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Stopping Short of Rails

Back in April, in my post Zacuto Stuff, I looked at mating a Zacuto Gorilla Plate or DSLR Baseplate with Really Right Stuff rails and clamps to create a quick release system that would allow you to move from platform to platform without having to reconfigure your DSLR.

Zacuto Z-finder, RRS MPR-73, RRS B2 AS II clamp, and Sachtler FSB-8 head all playing nice together.

That setup worked well but it fell short in one area – the addition of longer lenses with their own lens collars and mounting feet. On shoots this past year I have had to switch between my 70-200 lens, my 300 mm lens, and shorter focal lengths on many occasions. The problem with this is the orientation of the RRS rail which parallels the film plane when mounted via the camera body but is perpendicular to the film plane when the body/lens combo is mounted via a lens foot.

You could use a screw driver on location and change the orientation of the RRS clamp as needed but that is leaving room for error and it eats up time. Likewise, you could set your camera up on a 15mm rail system with its own lens support but that too adds time and it adds to the overall bulk of the system. Lastly, you could opt to not support the lens and continue to the mount the camera by its RRS rail but you are asking for trouble with that setup. It could damage the lens mount on cheaper cameras and on all cameras it creates an unbalanced, somewhat wobbly setup.

My first attempt at conquering this involved using whatever I had on hand MacGyver style. In this case, I had an extra older RRS base clamp and an extra Zacuto Gorilla plate. The latter was needed to raise the level of the second clamp up higher (a lens foot mount is often low and with a taller camera body there can be clearance issues.)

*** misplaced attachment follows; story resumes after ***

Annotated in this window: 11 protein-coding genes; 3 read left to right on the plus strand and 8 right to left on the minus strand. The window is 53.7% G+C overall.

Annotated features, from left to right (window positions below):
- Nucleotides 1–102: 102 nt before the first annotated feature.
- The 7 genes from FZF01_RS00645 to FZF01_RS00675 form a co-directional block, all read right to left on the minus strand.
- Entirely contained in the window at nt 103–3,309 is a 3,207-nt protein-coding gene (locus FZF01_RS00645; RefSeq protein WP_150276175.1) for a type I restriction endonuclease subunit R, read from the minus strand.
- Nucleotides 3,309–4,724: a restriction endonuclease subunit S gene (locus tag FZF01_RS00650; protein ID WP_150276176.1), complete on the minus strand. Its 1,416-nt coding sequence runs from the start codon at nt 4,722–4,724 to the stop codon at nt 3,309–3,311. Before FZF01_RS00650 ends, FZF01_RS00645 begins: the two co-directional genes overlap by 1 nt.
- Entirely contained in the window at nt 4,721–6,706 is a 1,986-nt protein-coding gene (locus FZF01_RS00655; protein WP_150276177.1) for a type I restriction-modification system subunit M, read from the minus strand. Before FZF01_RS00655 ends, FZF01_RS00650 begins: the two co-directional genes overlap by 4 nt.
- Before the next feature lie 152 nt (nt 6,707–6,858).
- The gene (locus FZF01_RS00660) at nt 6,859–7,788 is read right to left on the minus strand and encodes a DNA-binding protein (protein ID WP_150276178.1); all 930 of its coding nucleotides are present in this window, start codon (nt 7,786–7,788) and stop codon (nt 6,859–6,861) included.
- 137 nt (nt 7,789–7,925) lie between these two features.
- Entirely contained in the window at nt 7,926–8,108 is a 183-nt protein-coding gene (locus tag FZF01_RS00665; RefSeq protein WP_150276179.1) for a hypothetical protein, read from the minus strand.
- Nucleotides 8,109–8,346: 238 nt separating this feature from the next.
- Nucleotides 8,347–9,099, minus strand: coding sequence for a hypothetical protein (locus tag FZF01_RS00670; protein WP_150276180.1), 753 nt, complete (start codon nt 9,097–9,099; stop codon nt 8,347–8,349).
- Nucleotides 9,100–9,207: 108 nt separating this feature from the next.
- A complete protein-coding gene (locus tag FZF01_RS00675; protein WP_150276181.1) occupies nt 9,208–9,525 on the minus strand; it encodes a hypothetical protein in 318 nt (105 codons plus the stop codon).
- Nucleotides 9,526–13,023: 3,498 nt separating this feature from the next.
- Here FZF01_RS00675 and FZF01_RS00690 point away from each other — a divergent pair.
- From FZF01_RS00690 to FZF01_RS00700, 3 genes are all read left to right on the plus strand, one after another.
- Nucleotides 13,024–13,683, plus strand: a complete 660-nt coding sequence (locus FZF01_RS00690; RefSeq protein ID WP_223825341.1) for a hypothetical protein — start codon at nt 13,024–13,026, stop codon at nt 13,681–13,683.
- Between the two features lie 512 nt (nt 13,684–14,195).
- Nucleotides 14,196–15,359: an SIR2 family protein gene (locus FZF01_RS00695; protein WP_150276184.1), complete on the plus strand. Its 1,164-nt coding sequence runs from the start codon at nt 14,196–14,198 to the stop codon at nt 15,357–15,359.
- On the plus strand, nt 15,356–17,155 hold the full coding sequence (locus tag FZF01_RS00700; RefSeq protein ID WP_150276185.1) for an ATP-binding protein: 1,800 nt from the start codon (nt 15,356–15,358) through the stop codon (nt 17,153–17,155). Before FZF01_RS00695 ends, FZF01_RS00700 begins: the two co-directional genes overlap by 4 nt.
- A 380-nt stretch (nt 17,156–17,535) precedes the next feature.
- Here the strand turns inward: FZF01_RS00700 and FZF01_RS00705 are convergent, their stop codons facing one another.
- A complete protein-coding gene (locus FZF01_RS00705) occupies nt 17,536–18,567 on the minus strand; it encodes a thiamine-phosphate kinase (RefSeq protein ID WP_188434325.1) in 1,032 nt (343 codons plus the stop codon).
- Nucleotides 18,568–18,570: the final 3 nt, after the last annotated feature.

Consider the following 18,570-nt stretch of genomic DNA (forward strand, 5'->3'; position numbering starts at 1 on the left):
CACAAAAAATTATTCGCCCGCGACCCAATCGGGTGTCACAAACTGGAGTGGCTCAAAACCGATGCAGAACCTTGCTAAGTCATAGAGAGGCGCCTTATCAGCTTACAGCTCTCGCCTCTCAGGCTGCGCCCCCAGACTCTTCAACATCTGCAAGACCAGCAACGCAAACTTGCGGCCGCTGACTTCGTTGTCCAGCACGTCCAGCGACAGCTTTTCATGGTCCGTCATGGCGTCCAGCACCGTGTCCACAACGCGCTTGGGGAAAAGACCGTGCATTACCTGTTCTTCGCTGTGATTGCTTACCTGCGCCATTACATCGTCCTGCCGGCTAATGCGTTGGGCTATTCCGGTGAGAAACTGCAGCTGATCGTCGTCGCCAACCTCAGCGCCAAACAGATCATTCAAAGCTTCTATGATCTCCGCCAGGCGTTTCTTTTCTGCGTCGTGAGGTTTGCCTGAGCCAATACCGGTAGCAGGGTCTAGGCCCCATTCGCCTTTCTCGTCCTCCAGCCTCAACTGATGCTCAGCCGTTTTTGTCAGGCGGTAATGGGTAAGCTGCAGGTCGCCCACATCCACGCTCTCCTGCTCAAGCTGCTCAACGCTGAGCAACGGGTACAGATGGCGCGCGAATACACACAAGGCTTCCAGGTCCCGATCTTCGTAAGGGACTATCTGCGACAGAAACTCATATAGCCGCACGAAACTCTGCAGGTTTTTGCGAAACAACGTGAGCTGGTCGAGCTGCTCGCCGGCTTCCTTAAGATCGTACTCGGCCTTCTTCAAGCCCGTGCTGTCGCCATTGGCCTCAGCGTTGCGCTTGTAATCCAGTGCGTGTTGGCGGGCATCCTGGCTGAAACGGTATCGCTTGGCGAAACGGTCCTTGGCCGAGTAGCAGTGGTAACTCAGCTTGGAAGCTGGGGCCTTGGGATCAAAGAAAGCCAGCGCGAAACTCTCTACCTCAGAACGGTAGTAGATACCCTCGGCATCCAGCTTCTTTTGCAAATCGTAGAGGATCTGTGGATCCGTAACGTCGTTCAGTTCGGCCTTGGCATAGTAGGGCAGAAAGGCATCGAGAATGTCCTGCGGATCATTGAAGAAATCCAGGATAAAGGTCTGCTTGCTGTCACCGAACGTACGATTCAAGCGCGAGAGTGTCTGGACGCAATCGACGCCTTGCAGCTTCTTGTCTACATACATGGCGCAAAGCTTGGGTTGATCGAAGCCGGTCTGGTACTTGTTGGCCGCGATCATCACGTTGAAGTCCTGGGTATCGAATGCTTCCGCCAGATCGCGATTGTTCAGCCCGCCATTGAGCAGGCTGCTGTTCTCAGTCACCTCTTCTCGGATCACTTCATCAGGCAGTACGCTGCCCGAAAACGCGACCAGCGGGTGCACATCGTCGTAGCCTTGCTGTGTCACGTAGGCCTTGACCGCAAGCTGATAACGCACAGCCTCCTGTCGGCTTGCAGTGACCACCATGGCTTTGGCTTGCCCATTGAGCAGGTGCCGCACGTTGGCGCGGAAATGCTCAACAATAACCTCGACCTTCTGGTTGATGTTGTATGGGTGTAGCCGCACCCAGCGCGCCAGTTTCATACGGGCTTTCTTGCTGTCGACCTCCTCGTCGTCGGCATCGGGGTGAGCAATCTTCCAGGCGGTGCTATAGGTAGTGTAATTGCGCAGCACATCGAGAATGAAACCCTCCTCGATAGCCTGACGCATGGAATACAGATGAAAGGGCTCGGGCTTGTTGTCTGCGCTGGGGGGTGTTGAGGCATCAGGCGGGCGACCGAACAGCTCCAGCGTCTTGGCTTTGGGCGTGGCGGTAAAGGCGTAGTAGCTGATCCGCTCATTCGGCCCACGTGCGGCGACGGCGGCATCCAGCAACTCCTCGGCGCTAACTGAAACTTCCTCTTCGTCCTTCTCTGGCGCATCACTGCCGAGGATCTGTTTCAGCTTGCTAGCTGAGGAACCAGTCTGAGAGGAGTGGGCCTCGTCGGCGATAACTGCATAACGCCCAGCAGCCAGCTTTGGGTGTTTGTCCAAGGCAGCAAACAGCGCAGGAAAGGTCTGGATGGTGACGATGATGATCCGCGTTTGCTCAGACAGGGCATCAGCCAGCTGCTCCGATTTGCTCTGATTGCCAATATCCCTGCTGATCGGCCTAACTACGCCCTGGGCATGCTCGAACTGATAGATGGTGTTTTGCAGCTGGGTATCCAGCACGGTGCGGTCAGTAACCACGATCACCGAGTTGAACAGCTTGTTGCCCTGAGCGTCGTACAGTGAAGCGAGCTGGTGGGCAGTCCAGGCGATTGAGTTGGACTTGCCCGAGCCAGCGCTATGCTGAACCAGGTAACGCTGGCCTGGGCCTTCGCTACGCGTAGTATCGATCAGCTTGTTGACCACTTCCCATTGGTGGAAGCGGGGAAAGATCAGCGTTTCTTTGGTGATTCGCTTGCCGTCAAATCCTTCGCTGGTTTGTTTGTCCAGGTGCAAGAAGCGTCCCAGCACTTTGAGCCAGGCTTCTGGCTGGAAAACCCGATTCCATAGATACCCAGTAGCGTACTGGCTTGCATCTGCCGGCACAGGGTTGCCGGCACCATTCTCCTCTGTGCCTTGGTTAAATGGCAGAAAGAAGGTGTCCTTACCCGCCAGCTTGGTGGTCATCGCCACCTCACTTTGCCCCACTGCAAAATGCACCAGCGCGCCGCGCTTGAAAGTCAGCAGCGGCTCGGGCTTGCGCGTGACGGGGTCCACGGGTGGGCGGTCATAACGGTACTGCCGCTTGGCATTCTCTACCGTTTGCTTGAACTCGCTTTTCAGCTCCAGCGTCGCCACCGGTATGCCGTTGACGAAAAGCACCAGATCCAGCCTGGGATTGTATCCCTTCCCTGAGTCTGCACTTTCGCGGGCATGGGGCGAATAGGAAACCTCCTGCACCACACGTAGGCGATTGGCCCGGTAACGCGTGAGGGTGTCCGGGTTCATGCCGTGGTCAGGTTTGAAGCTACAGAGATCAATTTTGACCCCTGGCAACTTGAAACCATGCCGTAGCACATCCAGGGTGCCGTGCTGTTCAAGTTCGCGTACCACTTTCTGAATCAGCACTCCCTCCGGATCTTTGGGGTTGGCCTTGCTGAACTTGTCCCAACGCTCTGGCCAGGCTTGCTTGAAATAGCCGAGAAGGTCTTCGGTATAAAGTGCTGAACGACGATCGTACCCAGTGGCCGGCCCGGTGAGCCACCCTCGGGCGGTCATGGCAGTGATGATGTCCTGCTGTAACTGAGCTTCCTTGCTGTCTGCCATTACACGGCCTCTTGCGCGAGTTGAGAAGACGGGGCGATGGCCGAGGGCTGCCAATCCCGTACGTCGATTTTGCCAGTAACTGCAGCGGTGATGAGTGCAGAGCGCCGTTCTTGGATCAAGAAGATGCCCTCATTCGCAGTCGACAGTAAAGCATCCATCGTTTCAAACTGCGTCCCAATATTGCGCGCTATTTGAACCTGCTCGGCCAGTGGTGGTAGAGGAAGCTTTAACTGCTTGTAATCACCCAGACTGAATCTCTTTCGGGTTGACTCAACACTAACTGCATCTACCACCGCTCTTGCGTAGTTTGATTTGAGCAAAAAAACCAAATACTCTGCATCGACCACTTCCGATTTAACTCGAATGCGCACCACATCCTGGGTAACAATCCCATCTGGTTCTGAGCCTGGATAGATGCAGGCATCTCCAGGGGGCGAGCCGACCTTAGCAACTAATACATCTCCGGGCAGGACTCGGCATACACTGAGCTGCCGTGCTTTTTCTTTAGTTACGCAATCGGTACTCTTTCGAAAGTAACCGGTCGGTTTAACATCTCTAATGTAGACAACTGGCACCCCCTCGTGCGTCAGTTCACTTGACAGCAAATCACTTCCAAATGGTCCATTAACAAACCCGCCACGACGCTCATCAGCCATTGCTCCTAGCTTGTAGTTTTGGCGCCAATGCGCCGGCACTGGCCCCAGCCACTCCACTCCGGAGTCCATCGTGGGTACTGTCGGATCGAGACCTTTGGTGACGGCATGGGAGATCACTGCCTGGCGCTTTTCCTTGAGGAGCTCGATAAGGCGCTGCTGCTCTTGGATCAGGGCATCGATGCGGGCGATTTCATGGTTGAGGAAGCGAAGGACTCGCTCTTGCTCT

Two RRS clamps at 90 deg. to each other to accommodate a long lens or a camera mount.

While this setup worked, in practice it was a bit unwieldy. It required turning the Sachtler camera plate 180 deg. depending upon which clamp was being used and with a taller DSLR there were still some clearance issues.

The answer I found required getting a new Sachtler camera plate and a new RRS clamp. Since I had bought my FSB-8 fluid head Sachtler had released a new camera plate, the DSLR Plate. It is longer to allow for more balancing options with longer lenses and it is slightly raised at the mounting point to give additional clearance.

The new RRS clamp I opted for is a pan head, the PCL-1 Panning Clamp, so you can leave it locked down on the tripod’s camera plate but rotate it 90 deg. as needed to shift between a lens mount or a camera mount.

While this costs more money it’s a far more elegant solution.  It can adapt quickly to a lens mount or a camera mount and it stops short of everything that comes with putting the camera on 15mm rails, needing a matte box, or in a cage.

Sachtler DSLR Plate for FSB fluid heads and the RRS Panning Clamp.
The Panning Clamp has a 3/8-16 center socket and a 1/4-20 side socket allowing for two mounting points.
The Panning Clamp’s large knob is to lock the clamp, the small knob allows rotation.
Canon 1D Mark IV, 70-200, with Sachtler DSLR Plate and RRS Panning Clamp.
The setup allows for just enough clearance to leave a Zacuto plate and RRS mount on the camera body.
As with the prior picture you can quickly switch to a short lens and use the camera mount.


Zacuto has two plates called the Gorilla Plate and the DSLR Baseplate. Both allow you to mount a Zacuto Z-Finder.

Sachtler’s new plate, the DSLR Plate, is made for their FSB series fluid heads.

Really Right Stuff (RRS) makes the clamps, panning or fixed, and they make the rails which will fit a lens collar mount.